When a lung cancer doctor (Dr. Robert Gillio) needed help in getting patients to quit using or being exposed to tobacco and in preventing people from starting, he turned to teenagers. Project Breathe had them learning how to choose not to smoke and help others to not smoke or get help quitting.
This success lead to the creation of a technology toolkit that even monitored the lung health.
Project Fitness, Nutrition, and Safe
Over time, the teens wanted to learn and do more and the areas of training and healthy decision making expanded to include how to prevent chronic disease with exercise, eating, and safety practices. The programs began to be used across Pennsylvania by teens, school nurses and PE , Technology, and Health Ed teachers.
September 11, 2001
When the attacks happened in New York, and the rescue workers at Ground Zero where struggling with trying to find victims, and work in the dust and smoke, they turned to Dr. Gillio to ask for help.
He and a series of volunteers responded with the health monitoring and education technology his team built for teenagers in schools. The rescue workers used the online training to rapidly learn how to protect themselves and their lungs. The medical record and measurement tools were used at Ground Zero and became the basis for tracking and advising on the health status and care of the NYPD, NYFD, and 80,000 residents and workers exposed to the World Trade Center fire and dust toxins.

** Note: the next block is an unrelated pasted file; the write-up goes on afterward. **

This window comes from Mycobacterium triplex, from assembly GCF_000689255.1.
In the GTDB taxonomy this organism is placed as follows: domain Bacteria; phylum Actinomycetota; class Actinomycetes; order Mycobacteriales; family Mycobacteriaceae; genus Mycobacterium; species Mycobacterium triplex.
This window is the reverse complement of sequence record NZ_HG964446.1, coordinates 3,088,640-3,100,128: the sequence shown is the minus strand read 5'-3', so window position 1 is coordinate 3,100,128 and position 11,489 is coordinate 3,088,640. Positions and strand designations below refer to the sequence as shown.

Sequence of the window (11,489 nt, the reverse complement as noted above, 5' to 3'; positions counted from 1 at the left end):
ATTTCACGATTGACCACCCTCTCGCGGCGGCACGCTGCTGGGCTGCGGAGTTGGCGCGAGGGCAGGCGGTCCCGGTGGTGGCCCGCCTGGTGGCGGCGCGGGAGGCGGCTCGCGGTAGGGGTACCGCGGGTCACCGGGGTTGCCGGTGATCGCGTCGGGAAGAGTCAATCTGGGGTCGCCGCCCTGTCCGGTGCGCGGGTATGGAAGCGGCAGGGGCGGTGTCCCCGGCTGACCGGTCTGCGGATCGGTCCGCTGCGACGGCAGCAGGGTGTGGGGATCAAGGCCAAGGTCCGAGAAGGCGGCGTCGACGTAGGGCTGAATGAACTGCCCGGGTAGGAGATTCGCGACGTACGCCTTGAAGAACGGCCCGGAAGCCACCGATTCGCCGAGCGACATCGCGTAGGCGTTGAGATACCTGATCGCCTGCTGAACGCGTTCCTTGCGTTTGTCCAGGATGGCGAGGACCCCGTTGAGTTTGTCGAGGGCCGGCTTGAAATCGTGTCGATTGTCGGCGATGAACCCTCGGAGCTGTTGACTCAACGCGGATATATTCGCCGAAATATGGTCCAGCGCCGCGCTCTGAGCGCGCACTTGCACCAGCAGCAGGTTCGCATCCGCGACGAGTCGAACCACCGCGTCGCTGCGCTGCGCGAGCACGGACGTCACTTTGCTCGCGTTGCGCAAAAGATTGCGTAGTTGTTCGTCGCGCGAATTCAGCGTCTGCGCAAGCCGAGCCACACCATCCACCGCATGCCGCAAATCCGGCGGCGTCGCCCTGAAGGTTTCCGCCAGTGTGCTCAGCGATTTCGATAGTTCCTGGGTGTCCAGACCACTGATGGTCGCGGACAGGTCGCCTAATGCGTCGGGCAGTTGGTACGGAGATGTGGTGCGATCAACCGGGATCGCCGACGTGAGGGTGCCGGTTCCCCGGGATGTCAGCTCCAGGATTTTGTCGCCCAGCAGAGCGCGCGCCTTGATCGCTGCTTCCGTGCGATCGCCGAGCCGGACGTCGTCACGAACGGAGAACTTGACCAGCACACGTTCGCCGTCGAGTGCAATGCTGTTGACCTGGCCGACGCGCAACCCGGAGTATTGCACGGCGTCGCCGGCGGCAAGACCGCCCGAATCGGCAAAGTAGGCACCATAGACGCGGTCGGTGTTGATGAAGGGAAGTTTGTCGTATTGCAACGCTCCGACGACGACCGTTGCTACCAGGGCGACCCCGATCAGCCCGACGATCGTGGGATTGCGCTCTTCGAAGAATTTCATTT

The White House asks for advice
In the days after 911, Dr. Gillio was asked by Thomas Ridge and others at the White House, to advise on how a school program and volunteers, made such a difference in one of the nations deadliest attacks. The premise he shared was that well trained teenagers and adult volunteers, with a little technology, knowledge and skills could take action when needed. The goal was to have them as healthy as possible for any man made or natural emergency, and organized and motivated and confident enough to step in and make a difference.
Secretary Ridge and Dr. Gillio discussed that “we need to practice healthy behaviors in ordinary times so that we are healthy and prepared in extraordinary times and situations.” The schools, clubs, faith sites, and community centers are now becoming the ordinary sites for youth to learn and lead healthier behaviors and be introduced to potential health care, education, and safety professions.
Hurricane Katrina devastates New Orleans and the Mississippi Coast
Teenagers step up to help rebuild their communities.
When Hurricane Katrina destroyed the Mississippi Coastline for 90 miles and flooded New Orleans, killing hundreds of people…it was teenagers that really stepped up to fill the void and the chaos. They worked to make their communities safer and get housing, food, and healthcare for their families and neighbors. The outcome was the creation of a Student Health Force that became active their new materials made from the earlier Project Breathe and related programs and technologies. These are now being upgraded into newer versions for what we now call the Force for Health. See these pictures or links to learn more.